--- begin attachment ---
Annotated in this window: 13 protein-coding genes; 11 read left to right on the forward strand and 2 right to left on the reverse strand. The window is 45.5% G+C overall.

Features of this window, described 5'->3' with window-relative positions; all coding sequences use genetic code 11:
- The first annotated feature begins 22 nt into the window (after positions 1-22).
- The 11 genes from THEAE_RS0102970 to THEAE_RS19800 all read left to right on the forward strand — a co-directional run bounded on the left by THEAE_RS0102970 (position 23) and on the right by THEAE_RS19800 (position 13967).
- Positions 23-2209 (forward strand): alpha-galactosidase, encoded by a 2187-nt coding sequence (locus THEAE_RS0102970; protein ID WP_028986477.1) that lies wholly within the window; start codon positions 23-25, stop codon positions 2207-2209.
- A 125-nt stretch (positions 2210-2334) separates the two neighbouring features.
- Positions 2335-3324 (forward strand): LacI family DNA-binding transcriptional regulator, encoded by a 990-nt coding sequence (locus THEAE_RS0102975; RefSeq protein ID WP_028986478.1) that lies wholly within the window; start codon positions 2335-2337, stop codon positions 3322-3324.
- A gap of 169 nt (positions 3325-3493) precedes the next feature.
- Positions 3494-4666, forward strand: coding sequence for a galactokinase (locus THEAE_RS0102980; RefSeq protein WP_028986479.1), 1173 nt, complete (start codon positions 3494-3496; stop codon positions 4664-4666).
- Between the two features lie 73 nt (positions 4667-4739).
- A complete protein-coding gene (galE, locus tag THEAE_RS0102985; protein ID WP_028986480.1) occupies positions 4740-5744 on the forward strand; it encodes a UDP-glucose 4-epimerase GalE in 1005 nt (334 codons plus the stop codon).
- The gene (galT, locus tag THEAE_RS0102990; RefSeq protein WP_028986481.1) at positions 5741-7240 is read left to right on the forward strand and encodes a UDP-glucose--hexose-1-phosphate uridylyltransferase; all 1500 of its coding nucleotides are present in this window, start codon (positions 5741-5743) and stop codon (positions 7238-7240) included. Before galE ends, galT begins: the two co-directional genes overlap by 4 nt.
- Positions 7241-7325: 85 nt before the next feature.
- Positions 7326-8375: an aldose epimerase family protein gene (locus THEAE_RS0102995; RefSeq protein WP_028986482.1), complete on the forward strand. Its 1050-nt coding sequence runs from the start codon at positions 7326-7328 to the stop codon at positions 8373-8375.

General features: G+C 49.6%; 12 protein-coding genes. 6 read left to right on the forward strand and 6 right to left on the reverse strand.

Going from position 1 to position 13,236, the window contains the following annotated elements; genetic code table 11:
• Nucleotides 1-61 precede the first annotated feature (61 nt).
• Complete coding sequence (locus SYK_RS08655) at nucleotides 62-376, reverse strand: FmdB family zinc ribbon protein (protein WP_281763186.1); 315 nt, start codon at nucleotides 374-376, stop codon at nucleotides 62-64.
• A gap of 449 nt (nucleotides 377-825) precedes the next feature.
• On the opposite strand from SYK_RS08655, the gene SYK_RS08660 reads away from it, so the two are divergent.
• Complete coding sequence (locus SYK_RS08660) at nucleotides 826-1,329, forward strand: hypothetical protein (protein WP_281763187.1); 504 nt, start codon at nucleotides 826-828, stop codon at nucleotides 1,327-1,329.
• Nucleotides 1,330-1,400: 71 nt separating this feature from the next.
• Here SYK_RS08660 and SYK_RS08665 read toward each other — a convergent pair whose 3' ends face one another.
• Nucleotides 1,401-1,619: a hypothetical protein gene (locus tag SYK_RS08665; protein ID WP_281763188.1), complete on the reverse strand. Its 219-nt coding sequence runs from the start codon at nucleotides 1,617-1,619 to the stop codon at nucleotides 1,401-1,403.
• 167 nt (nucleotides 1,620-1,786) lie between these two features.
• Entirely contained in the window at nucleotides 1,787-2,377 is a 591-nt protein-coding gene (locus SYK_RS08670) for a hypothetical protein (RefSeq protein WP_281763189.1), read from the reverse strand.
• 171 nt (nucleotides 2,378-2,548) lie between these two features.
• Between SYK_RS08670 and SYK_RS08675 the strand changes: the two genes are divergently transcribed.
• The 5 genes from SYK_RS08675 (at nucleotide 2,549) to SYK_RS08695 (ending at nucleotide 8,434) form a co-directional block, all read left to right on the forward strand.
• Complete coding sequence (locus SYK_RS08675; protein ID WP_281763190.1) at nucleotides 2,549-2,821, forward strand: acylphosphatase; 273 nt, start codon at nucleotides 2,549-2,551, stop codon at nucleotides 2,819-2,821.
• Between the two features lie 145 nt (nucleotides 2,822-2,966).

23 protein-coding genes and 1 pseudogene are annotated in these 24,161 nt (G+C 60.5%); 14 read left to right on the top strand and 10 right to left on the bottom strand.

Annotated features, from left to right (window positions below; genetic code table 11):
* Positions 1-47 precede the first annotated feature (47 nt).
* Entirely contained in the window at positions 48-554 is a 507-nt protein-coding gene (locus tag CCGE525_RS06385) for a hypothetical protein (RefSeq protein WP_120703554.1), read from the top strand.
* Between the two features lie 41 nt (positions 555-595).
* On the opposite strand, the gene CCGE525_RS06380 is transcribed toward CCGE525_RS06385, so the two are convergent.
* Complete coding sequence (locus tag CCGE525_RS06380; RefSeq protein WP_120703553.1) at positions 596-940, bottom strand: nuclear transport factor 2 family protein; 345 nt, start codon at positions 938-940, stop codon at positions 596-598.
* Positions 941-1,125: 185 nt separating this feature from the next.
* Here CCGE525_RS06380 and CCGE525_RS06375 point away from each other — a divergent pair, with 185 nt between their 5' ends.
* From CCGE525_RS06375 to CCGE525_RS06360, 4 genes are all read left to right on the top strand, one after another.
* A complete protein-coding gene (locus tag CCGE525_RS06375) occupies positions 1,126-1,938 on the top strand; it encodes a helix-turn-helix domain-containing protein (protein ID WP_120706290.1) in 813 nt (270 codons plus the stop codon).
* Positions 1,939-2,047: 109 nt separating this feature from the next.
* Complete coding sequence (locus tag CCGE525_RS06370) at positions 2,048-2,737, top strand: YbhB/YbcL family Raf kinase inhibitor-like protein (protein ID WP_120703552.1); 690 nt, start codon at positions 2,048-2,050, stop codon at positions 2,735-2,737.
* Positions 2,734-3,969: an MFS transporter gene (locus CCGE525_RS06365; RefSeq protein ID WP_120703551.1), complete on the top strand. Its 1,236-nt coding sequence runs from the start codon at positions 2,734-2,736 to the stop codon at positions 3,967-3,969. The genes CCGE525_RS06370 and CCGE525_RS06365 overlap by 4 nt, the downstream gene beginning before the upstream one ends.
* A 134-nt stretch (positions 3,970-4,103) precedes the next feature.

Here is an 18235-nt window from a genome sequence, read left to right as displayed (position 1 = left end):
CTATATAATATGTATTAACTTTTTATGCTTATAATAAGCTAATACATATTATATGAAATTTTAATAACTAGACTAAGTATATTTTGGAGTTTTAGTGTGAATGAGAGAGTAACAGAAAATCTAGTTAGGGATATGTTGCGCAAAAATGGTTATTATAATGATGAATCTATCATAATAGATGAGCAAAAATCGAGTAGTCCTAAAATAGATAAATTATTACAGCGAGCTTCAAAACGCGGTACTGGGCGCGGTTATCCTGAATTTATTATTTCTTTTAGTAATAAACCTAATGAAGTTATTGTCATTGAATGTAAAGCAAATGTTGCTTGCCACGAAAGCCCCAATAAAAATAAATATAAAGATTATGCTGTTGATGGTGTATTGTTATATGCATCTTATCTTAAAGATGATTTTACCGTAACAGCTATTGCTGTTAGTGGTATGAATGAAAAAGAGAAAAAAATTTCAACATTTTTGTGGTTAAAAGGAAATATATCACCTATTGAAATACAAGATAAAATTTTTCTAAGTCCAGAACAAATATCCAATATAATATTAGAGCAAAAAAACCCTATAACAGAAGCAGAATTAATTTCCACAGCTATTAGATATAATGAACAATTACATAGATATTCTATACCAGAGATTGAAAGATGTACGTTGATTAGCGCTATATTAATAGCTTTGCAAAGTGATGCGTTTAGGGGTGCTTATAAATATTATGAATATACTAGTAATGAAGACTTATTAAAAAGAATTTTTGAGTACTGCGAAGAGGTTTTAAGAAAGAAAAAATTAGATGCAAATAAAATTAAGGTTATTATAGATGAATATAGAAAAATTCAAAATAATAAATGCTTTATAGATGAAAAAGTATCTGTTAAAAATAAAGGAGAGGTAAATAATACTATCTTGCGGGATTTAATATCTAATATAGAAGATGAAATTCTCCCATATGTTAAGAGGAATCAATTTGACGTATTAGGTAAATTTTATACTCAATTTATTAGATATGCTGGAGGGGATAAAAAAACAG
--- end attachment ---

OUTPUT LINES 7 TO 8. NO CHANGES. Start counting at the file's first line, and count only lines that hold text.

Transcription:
- Positions 2335-3324 (forward strand): LacI family DNA-binding transcriptional regulator, encoded by a 990-nt coding sequence (locus THEAE_RS0102975; RefSeq protein ID WP_028986478.1) that lies wholly within the window; start codon positions 2335-2337, stop codon positions 3322-3324.
- A gap of 169 nt (positions 3325-3493) precedes the next feature.